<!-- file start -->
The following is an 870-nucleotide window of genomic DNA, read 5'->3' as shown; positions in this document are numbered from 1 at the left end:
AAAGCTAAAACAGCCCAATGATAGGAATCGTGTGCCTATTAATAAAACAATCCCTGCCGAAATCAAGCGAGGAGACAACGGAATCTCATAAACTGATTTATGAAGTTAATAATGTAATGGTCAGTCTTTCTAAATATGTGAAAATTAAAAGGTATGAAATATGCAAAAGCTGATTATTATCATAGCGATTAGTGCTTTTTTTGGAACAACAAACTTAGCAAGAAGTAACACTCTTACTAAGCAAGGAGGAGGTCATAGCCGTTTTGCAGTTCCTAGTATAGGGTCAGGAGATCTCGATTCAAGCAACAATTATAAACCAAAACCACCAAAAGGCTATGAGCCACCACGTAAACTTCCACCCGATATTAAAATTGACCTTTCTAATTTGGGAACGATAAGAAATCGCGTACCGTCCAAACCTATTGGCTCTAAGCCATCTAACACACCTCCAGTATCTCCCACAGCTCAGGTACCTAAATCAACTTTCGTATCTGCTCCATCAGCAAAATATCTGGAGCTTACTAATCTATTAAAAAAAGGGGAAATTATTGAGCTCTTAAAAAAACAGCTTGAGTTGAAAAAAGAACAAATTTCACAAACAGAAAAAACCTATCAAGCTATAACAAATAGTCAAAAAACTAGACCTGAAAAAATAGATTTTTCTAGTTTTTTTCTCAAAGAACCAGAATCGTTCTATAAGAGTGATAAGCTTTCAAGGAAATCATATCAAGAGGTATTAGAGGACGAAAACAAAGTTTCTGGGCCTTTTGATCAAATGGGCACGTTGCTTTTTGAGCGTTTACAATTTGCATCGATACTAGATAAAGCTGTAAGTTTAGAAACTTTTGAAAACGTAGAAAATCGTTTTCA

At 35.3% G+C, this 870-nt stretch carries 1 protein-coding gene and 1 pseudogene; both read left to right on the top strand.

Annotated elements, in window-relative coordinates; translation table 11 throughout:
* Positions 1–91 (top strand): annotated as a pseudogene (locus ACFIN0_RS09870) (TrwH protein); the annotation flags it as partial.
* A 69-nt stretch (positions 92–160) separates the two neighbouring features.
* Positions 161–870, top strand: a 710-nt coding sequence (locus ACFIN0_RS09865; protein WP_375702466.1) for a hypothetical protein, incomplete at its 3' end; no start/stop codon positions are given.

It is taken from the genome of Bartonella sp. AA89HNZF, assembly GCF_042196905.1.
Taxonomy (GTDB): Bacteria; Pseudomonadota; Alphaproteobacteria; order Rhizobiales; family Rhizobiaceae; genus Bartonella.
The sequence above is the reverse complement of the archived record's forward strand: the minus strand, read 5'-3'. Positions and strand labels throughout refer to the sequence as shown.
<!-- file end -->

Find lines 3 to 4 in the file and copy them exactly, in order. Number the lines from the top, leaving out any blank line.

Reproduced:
At 35.3% G+C, this 870-nt stretch carries 1 protein-coding gene and 1 pseudogene; both read left to right on the top strand.

Annotated elements, in window-relative coordinates; translation table 11 throughout: